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Perishable Vaccines Delivered Courtesy of Falcon 2000s

Saint-Cloud, France

French Air Force and Bertelsmann Are Among The Unsung Heroes of Pandemic.

You might not know that there is a small population of 6,300 French citizens on two islands about 20 miles southwest of Newfoundland, Canada. The hardy residents of Saint Pierre and Miquelon live in a “Territorial Collective” that is a part of France. It’s rarely in the news but did have some exposure through the 2001 Film The Widow of Saint Pierre starring Juliette Binoche looking rather glamorous in a remote fishing community.  

It’s not easy to get to either. In recent years there have been direct flights between Paris and Saint Pierre on 737s—summers only, plus turboprop flights to Canada. In the meantime, a batch of 9,600 doses of the Moderna vaccine (enough to fully vaccinate 4,800 inhabitants) needed quick transport to the islands in special cold-storage containers. 

I’m happy to report that the vaccine arrived March 20th on a Falcon 2000 operated by the French Air Force flying from the air base at Villacoublay near Paris. On board was Madame Annick Girardin, Minister of Overseas France. To set the example for anyone hesitant about the vaccine, she received the first shot in Saint Pierre.

Meanwhile, our customer Bertelsmann, the German conglomerate, has made 100 flights supporting French government distribution of the vaccine. These missions were more logistically complex and time sensitive. The vaccine had to be delivered to the end destination within ten hours.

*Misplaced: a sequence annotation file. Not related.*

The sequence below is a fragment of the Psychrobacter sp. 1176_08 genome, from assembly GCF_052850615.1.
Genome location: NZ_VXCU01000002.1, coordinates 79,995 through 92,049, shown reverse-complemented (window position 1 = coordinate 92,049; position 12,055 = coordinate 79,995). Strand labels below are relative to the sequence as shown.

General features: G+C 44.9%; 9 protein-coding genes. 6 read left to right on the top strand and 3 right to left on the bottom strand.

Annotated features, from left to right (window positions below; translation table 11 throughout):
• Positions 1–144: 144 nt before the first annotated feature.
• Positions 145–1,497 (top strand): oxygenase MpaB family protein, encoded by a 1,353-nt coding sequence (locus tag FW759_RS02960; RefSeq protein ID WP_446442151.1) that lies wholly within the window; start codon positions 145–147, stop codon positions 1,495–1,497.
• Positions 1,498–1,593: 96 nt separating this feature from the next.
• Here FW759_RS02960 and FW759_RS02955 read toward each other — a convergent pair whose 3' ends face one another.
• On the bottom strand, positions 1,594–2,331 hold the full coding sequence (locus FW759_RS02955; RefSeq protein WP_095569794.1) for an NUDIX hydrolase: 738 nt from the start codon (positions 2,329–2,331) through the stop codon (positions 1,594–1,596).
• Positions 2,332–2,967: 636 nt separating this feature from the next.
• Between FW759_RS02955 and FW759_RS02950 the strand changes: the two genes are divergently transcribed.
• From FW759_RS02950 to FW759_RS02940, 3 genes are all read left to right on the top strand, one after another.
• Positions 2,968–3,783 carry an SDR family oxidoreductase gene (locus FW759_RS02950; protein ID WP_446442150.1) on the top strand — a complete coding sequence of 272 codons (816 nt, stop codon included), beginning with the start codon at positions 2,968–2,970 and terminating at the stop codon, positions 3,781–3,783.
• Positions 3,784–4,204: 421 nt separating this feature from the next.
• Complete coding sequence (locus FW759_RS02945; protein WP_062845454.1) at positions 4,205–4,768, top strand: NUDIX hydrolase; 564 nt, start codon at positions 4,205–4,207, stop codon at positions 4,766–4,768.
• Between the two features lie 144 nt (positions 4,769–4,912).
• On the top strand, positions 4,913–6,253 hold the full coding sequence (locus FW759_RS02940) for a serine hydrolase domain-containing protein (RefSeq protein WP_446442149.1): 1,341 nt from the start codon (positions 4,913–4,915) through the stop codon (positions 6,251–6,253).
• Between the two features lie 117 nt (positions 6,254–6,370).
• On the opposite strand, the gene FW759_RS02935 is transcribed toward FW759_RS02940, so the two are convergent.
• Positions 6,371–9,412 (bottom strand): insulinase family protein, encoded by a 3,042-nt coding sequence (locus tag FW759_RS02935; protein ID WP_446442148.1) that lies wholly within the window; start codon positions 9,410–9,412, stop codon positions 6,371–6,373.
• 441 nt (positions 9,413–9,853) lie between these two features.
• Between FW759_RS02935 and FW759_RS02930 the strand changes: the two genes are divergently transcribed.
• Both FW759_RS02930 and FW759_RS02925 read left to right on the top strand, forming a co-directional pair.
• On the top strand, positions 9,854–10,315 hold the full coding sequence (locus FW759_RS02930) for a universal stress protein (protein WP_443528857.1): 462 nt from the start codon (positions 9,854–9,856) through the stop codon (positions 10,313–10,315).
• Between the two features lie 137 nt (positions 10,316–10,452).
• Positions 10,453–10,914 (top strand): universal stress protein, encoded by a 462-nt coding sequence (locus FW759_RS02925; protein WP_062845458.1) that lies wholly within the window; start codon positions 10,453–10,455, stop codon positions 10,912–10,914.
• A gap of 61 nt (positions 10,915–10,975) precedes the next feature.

For each delivery run, Bertelsmann positioned a Paderborn, Germany-based 2000LXS at Dassault Falcon Service at Le Bourget. Quantities of the BioNtech Pfizer vaccine were delivered to the aircraft from a cold storage site outside of Paris. The plane then hopscotched its way south, flying first to Bordeaux (one hour), then to Bastia in Corsica (1.5 hours) and then across the island to Ajaccio (.5 hours). Ground stops were well orchestrated and kept to about 30 minutes. No refueling was required due to the LXS’s range capability. All missions were conducted under secrecy protocols and the vaccine was transported to and from the plane under police escort. 

Marcus Brunninger, head of Bertelsmann’s flight department and chairman of Dassault’s Operator Advisory Board, tells me that every organization involved in this delivery chain executed with precision and professionalism. And every pilot involved was thrilled to contribute to defeating the virus.

I am delighted byevery story of Dassault family membersplaying a role in the battle against Covid-19, some of which I have related in previous columns. I thought you would enjoy hearing about them, too.

All best,

Jean Kayanakis

Senior Vice President, Worldwide Falcon Customer Service & Service Center Network

Dassault Aviation

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